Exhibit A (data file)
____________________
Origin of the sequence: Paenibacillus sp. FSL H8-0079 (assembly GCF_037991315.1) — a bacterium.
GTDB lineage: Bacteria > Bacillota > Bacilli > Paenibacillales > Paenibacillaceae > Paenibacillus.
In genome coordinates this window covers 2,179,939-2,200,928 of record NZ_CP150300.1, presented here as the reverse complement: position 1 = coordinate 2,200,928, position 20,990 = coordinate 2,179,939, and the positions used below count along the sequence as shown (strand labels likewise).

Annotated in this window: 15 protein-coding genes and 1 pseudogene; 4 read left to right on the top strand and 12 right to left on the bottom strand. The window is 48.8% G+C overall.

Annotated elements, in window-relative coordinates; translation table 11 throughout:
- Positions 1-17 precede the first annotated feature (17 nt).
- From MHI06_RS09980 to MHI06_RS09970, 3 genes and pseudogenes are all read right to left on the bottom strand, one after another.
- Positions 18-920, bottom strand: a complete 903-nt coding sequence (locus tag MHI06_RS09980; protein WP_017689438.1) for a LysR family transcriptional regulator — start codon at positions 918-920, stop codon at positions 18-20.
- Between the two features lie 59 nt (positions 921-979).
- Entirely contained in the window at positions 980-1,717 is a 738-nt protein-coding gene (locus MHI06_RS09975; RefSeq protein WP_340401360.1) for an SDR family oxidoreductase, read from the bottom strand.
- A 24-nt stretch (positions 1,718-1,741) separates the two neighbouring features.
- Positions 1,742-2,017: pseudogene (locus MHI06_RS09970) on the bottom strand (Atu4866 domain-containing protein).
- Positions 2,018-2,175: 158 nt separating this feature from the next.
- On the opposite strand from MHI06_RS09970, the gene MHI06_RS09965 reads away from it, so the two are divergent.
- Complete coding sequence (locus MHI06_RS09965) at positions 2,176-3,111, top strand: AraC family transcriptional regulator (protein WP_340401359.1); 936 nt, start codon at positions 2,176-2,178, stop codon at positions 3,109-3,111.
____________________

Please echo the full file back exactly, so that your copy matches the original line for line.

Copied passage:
Origin of the sequence: Paenibacillus sp. FSL H8-0079 (assembly GCF_037991315.1) — a bacterium.
GTDB lineage: Bacteria > Bacillota > Bacilli > Paenibacillales > Paenibacillaceae > Paenibacillus.
In genome coordinates this window covers 2,179,939-2,200,928 of record NZ_CP150300.1, presented here as the reverse complement: position 1 = coordinate 2,200,928, position 20,990 = coordinate 2,179,939, and the positions used below count along the sequence as shown (strand labels likewise).

Annotated in this window: 15 protein-coding genes and 1 pseudogene; 4 read left to right on the top strand and 12 right to left on the bottom strand. The window is 48.8% G+C overall.

Annotated elements, in window-relative coordinates; translation table 11 throughout:
- Positions 1-17 precede the first annotated feature (17 nt).
- From MHI06_RS09980 to MHI06_RS09970, 3 genes and pseudogenes are all read right to left on the bottom strand, one after another.
- Positions 18-920, bottom strand: a complete 903-nt coding sequence (locus tag MHI06_RS09980; protein WP_017689438.1) for a LysR family transcriptional regulator — start codon at positions 918-920, stop codon at positions 18-20.
- Between the two features lie 59 nt (positions 921-979).
- Entirely contained in the window at positions 980-1,717 is a 738-nt protein-coding gene (locus MHI06_RS09975; RefSeq protein WP_340401360.1) for an SDR family oxidoreductase, read from the bottom strand.
- A 24-nt stretch (positions 1,718-1,741) separates the two neighbouring features.
- Positions 1,742-2,017: pseudogene (locus MHI06_RS09970) on the bottom strand (Atu4866 domain-containing protein).
- Positions 2,018-2,175: 158 nt separating this feature from the next.
- On the opposite strand from MHI06_RS09970, the gene MHI06_RS09965 reads away from it, so the two are divergent.
- Complete coding sequence (locus MHI06_RS09965) at positions 2,176-3,111, top strand: AraC family transcriptional regulator (protein WP_340401359.1); 936 nt, start codon at positions 2,176-2,178, stop codon at positions 3,109-3,111.